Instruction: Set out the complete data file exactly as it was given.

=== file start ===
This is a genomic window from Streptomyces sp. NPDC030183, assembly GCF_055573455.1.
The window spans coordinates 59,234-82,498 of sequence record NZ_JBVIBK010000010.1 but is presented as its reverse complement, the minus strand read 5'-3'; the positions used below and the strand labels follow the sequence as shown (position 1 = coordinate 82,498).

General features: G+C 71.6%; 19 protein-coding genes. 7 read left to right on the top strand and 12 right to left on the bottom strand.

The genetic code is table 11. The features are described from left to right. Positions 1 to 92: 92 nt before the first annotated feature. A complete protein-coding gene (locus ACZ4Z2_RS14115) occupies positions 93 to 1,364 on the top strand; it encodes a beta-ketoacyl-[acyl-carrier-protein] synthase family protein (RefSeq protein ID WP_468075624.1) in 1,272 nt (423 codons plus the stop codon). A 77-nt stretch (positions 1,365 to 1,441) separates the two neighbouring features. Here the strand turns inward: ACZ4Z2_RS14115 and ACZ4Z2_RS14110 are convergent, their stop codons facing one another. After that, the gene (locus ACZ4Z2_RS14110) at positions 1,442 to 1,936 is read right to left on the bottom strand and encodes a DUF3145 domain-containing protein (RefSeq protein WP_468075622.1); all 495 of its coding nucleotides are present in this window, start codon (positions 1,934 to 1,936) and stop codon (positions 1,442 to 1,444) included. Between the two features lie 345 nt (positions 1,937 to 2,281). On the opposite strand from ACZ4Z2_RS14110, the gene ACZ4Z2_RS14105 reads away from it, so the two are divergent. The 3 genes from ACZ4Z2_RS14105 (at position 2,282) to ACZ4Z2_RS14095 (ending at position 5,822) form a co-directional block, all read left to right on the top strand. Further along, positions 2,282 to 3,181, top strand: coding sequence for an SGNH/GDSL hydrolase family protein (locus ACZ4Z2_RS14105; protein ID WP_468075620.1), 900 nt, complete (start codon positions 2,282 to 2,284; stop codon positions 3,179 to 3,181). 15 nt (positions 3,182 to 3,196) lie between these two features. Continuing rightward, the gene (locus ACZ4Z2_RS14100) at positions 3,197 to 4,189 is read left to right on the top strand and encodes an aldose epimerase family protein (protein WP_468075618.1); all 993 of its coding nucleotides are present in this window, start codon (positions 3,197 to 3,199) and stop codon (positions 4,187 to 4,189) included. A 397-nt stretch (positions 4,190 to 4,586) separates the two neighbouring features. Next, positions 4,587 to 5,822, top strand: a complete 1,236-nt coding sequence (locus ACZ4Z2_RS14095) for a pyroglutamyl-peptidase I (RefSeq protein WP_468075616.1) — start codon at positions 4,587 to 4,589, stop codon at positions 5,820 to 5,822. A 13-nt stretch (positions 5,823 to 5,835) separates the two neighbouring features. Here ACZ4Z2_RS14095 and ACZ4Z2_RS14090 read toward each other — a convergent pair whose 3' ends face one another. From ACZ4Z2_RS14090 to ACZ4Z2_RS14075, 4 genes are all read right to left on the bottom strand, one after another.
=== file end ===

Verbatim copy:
This is a genomic window from Streptomyces sp. NPDC030183, assembly GCF_055573455.1.
The window spans coordinates 59,234-82,498 of sequence record NZ_JBVIBK010000010.1 but is presented as its reverse complement, the minus strand read 5'-3'; the positions used below and the strand labels follow the sequence as shown (position 1 = coordinate 82,498).

General features: G+C 71.6%; 19 protein-coding genes. 7 read left to right on the top strand and 12 right to left on the bottom strand.

The genetic code is table 11. The features are described from left to right. Positions 1 to 92: 92 nt before the first annotated feature. A complete protein-coding gene (locus ACZ4Z2_RS14115) occupies positions 93 to 1,364 on the top strand; it encodes a beta-ketoacyl-[acyl-carrier-protein] synthase family protein (RefSeq protein ID WP_468075624.1) in 1,272 nt (423 codons plus the stop codon). A 77-nt stretch (positions 1,365 to 1,441) separates the two neighbouring features. Here the strand turns inward: ACZ4Z2_RS14115 and ACZ4Z2_RS14110 are convergent, their stop codons facing one another. After that, the gene (locus ACZ4Z2_RS14110) at positions 1,442 to 1,936 is read right to left on the bottom strand and encodes a DUF3145 domain-containing protein (RefSeq protein WP_468075622.1); all 495 of its coding nucleotides are present in this window, start codon (positions 1,934 to 1,936) and stop codon (positions 1,442 to 1,444) included. Between the two features lie 345 nt (positions 1,937 to 2,281). On the opposite strand from ACZ4Z2_RS14110, the gene ACZ4Z2_RS14105 reads away from it, so the two are divergent. The 3 genes from ACZ4Z2_RS14105 (at position 2,282) to ACZ4Z2_RS14095 (ending at position 5,822) form a co-directional block, all read left to right on the top strand. Further along, positions 2,282 to 3,181, top strand: coding sequence for an SGNH/GDSL hydrolase family protein (locus ACZ4Z2_RS14105; protein ID WP_468075620.1), 900 nt, complete (start codon positions 2,282 to 2,284; stop codon positions 3,179 to 3,181). 15 nt (positions 3,182 to 3,196) lie between these two features. Continuing rightward, the gene (locus ACZ4Z2_RS14100) at positions 3,197 to 4,189 is read left to right on the top strand and encodes an aldose epimerase family protein (protein WP_468075618.1); all 993 of its coding nucleotides are present in this window, start codon (positions 3,197 to 3,199) and stop codon (positions 4,187 to 4,189) included. A 397-nt stretch (positions 4,190 to 4,586) separates the two neighbouring features. Next, positions 4,587 to 5,822, top strand: a complete 1,236-nt coding sequence (locus ACZ4Z2_RS14095) for a pyroglutamyl-peptidase I (RefSeq protein WP_468075616.1) — start codon at positions 4,587 to 4,589, stop codon at positions 5,820 to 5,822. A 13-nt stretch (positions 5,823 to 5,835) separates the two neighbouring features. Here ACZ4Z2_RS14095 and ACZ4Z2_RS14090 read toward each other — a convergent pair whose 3' ends face one another. From ACZ4Z2_RS14090 to ACZ4Z2_RS14075, 4 genes are all read right to left on the bottom strand, one after another.